A U.S. federal court will review a lawsuit that involves the U.S. Coast Guard’s approval of proposed transportation of liquefied natural gas at the mouth of the Columbia River.

The Ninth Circuit Court of Appeals agreed Friday to review the legal challenge, which was filed by Columbia Riverkeeper, Columbia-Pacific Commonsense and Wahkiakum Friends of the River in October.

The citizen groups have engaged in a nearly four-year process, appealing analysis done by the Coast Guard that determined tanker ships could be used in LNG import/exports along the Columbia River.

The Coast Guard found that tanker traffic would be feasible, but would require tug and escort boats as well as a 500-yard security zone around them while in the shipping channel and a 200-yard zone while berthed. They submitted a recommendation in 2009 that determined the river was not suitable, but could be made suitable for the proposed LNG transportation.

The citizen groups criticize the analysis, citing environmental impacts and potential safety threats were not adequately addressed.

“This challenge is about holding the Coast Guard accountable,” said Lauren Goldberg, staff attorney for Columbia Riverkeeper.

The goal, Goldberg said, is to have the Coast Guard do an Environmental Impact Statement (EIC), which was not conducted before their recommendation.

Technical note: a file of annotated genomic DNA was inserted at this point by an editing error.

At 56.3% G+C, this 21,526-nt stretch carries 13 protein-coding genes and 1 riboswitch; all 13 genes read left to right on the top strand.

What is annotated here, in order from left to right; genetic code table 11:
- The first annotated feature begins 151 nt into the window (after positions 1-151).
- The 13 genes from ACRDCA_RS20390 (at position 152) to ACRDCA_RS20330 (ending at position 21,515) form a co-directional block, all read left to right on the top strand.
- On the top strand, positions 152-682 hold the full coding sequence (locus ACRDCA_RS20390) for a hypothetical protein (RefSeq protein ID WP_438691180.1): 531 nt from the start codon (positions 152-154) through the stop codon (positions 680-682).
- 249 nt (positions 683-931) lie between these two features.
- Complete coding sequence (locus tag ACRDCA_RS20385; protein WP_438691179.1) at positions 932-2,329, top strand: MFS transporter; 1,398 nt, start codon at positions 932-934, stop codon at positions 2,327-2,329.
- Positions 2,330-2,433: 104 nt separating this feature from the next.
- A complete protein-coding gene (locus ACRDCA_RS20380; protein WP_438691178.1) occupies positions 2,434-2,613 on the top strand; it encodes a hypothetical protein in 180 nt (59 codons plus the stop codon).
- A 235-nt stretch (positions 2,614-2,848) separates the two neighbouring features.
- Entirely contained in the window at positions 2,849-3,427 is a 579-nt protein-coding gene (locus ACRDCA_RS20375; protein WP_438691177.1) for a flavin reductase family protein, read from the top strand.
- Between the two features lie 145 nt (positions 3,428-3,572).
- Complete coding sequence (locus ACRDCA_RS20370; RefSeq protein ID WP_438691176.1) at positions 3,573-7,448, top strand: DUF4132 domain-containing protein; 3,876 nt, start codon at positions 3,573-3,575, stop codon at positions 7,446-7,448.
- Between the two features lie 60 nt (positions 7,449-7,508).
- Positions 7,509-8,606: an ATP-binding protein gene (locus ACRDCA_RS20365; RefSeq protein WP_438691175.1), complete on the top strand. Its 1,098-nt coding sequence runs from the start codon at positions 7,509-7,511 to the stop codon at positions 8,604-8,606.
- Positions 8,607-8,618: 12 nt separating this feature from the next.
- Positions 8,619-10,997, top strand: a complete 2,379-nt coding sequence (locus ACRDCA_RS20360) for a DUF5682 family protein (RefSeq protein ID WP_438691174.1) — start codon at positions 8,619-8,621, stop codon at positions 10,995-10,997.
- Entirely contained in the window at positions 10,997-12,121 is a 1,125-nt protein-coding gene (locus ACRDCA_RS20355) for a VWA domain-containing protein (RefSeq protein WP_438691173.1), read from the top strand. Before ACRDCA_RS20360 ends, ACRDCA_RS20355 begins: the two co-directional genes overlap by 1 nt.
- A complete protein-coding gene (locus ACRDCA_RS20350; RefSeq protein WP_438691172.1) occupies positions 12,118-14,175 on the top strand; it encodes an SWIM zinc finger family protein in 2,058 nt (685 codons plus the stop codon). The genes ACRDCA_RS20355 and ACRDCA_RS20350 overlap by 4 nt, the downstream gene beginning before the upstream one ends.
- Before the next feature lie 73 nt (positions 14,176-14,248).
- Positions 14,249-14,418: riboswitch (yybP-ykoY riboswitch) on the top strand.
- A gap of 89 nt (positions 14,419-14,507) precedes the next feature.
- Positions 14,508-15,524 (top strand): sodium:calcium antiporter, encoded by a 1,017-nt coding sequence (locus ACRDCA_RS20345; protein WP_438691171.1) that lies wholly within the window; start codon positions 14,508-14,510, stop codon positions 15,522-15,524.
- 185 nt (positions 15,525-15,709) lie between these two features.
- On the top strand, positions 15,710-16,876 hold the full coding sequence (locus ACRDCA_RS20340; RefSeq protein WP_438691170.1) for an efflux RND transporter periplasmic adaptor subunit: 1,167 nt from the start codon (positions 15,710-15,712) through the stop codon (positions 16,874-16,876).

In a statement released by the conservation group, Cheryl Johnson, a retired librarian who lives in Astoria, said the LNG project isn’t what’s best for the community.

“Whether we’re talking about the exclusion zones around LNG tankers displacing boaters or LNG pipelines condemning farmland, Oregon LNG’s project is out of step with what’s best for our communities,” she said.

The Coast Guard was not available for comment on the lawsuit.

The 2009 recommendation followed a period when plans for the terminal at the mouth of the river were still moving forward.

On March 28, the Oregon Supreme Court struck down an appeal made by LNG developers to review the Clatsop County Commission’s denial of a land-use permit in March 2011. The decision clears the way for county commissioners to finalize a denial of the permit for proposed development.


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